Moving with the changing landscape of field data collection – benefiting from a transition to tablets

While paper-based surveys have been the staple of researchers and practitioners in the field for many years, there has been a recent shift to mobile phone and tablet based data collection tools. Reflecting this, Sustineo has built a capability in the use of tablet-based data collection with Akvo FLOW. Here we share our recent experience in conducting a survey in the Solomon Islands.

 

Sustineo recently completed a survey for the United Nations Development Programme and the Solomon Islands Electoral Commission exploring various aspects of voter knowledge, attitudes, and practices. This project has highlighted the benefits of taking full advantage of tablet based data collection tools, and that many of the arguments against using them in the field are not well-founded.

 

Although the project scope and timeframe was ambitious, the survey was a resounding success. The Sustineo team surveyed over 1,300 people in 14 different villages across five provinces, completing all data collection targets within the planned 4-week period. The field locations were randomly allocated by the National Statistics Office and included some extremely remote locations with challenging terrain (some locations where literally not on the map).

 

Sustineo decided not to use the tablet computers for data collection after consulting with other researchers – the reasons ranged from cultural appropriateness to enumerators not being comfortable using the tablets, and the lack of power to recharge tablets in remote locations. Instead, paper surveys were used for data collection,, and tablet computers were used for data entry. This involved the additional step of checking coding and responses from the enumerator teams.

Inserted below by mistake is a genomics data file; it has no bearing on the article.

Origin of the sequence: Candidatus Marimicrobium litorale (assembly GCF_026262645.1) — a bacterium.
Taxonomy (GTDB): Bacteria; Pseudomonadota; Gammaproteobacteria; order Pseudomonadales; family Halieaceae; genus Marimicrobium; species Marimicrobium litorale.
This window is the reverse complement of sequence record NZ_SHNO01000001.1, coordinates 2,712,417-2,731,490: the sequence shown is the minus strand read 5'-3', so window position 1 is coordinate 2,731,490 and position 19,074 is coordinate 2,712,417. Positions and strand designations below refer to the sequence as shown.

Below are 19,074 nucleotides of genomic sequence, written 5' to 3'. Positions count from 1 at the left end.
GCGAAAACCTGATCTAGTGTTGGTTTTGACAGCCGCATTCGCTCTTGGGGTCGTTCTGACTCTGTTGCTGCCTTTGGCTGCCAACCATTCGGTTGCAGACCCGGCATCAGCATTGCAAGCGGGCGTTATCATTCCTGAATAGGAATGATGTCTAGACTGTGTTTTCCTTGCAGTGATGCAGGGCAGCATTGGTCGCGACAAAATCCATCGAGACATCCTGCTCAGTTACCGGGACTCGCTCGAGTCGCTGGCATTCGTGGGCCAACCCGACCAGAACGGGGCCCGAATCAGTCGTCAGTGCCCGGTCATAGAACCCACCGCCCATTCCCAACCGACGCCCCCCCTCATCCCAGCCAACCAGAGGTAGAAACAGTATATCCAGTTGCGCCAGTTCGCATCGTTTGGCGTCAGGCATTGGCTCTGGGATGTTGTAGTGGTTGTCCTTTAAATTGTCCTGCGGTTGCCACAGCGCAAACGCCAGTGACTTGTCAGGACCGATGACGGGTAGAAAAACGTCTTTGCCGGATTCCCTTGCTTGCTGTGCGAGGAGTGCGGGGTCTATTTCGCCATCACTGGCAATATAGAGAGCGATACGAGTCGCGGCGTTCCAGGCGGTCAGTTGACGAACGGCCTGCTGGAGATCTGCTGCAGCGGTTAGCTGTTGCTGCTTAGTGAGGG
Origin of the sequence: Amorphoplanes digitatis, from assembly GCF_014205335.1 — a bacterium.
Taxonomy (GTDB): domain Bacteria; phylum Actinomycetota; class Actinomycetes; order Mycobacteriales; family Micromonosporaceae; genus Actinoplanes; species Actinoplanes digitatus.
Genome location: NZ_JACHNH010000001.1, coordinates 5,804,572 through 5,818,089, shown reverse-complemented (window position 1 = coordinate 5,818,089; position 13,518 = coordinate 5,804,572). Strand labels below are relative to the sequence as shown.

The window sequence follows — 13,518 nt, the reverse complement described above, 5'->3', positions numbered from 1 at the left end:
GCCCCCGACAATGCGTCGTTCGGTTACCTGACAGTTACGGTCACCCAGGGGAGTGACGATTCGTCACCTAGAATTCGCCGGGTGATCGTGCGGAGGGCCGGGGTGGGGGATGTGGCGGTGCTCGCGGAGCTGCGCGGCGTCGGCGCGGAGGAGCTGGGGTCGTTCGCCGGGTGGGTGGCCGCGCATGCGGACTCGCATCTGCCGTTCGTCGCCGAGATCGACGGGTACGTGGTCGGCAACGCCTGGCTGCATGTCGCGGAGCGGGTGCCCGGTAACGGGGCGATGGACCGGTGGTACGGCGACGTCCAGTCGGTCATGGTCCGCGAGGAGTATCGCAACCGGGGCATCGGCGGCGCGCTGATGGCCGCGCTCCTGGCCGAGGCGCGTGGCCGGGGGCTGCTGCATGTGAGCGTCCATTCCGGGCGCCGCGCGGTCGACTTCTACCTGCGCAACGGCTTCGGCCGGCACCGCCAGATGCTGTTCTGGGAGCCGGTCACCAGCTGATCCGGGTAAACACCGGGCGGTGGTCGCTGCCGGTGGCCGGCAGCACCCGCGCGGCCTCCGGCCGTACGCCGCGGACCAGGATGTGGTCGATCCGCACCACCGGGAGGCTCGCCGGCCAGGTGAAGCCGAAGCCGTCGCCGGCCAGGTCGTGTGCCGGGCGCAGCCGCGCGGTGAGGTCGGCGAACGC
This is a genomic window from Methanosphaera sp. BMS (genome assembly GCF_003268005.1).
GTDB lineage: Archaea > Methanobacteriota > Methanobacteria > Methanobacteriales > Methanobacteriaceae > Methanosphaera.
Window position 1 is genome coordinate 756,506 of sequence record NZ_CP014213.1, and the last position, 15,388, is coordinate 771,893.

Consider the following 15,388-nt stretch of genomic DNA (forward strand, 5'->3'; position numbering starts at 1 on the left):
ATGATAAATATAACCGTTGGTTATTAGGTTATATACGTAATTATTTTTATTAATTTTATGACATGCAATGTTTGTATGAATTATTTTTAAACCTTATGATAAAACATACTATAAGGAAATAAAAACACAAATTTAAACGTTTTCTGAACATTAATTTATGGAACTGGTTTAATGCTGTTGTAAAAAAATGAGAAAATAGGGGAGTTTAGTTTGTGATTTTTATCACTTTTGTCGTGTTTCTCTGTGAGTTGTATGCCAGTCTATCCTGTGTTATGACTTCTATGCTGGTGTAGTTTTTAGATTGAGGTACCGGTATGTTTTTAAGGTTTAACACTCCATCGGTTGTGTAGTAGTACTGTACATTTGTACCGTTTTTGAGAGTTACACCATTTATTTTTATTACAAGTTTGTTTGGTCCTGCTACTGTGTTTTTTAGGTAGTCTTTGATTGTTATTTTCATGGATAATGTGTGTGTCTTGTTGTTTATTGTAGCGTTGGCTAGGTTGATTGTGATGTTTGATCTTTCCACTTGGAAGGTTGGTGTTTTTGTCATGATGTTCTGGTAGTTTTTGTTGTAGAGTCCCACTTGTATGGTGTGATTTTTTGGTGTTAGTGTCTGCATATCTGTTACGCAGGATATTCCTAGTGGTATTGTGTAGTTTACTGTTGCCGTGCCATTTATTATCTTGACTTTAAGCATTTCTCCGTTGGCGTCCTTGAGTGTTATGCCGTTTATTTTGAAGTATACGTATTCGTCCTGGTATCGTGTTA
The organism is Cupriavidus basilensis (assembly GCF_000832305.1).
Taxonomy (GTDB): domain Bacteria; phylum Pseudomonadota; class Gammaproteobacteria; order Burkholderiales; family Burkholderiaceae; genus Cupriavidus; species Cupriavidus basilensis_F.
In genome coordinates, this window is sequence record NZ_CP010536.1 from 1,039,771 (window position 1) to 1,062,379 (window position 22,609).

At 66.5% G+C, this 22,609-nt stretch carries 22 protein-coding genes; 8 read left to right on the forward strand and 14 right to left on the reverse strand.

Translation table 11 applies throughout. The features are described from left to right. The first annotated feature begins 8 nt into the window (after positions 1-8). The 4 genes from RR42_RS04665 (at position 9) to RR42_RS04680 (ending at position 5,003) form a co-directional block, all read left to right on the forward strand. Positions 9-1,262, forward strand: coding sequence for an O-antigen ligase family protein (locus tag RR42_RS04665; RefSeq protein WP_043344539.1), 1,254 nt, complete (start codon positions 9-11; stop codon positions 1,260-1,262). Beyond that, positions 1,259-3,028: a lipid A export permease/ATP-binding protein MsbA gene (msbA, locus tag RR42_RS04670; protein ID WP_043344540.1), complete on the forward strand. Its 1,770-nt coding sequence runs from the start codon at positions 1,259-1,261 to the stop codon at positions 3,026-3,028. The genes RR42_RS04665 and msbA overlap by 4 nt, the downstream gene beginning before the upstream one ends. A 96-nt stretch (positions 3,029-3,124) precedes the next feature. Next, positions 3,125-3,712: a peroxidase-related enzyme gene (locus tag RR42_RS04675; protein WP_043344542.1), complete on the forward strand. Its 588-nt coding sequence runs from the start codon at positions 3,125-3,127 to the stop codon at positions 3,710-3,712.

From this experience, there are definitely some lessons learnt for future fieldwork! Most, if not all, the risks conveyed to us beforehand could have easily been mitigated allowing the team to use the much more efficient tablet computers for data collection, and removing the additional step of data entry and checking. A few observations on the benefits of using tablet computers for data collection:


  • - Time efficiency – the use of tablet computers would have saved a significant amount of time by cutting out the data entry phase of the project
    - Costs – the sourcing of paper and printing was an expensive endeavour. The cumulative weight of completed surveys was over 75kg.
    - Practicalities in the field – the use of tablets would have reduced the amount of physical documents enumerators needed to carry into the field.

 

From discussions with people in the Solomon Islands, ranging from villagers to our local enumerators and project partners, it was clear that the risks in using the tablets outlined to us beforehand were, in fact, negligible. Concerns about the cultural appropriateness of tablets anecdotally appear unfounded. Similarly, the contention that local enumerators would not be capable or comfortable with the use of tablets was misleading – the majority of the team had smart phones and data processing officers were able to navigate the during data entry without any problem. Concerns about losing power or access to the tablets in the field are also minimal – while some remote locations did not have power, the use of rechargeable battery packs can easily address this. Likewise, the risk of data loss through damage to tablets seems to be overstated – during a 3 hour trip by outboard motor in the rain, I felt a lot safer about the electronics in the dry-bag than the big box of paper surveys! In future we will transport the equipment in suitable rugged hard cases.

 

While in certain contexts, it is possible that paper surveys may be more appropriate, it is clear from our recent experience that there is definite value in making the most of the shift to the tablet-based survey technology in international development projects.

 

For more information, email us at enquiry [at] sustineo [dot] com [dot] au, or see our previous blog post on the importance of grassroots data for community development projects.

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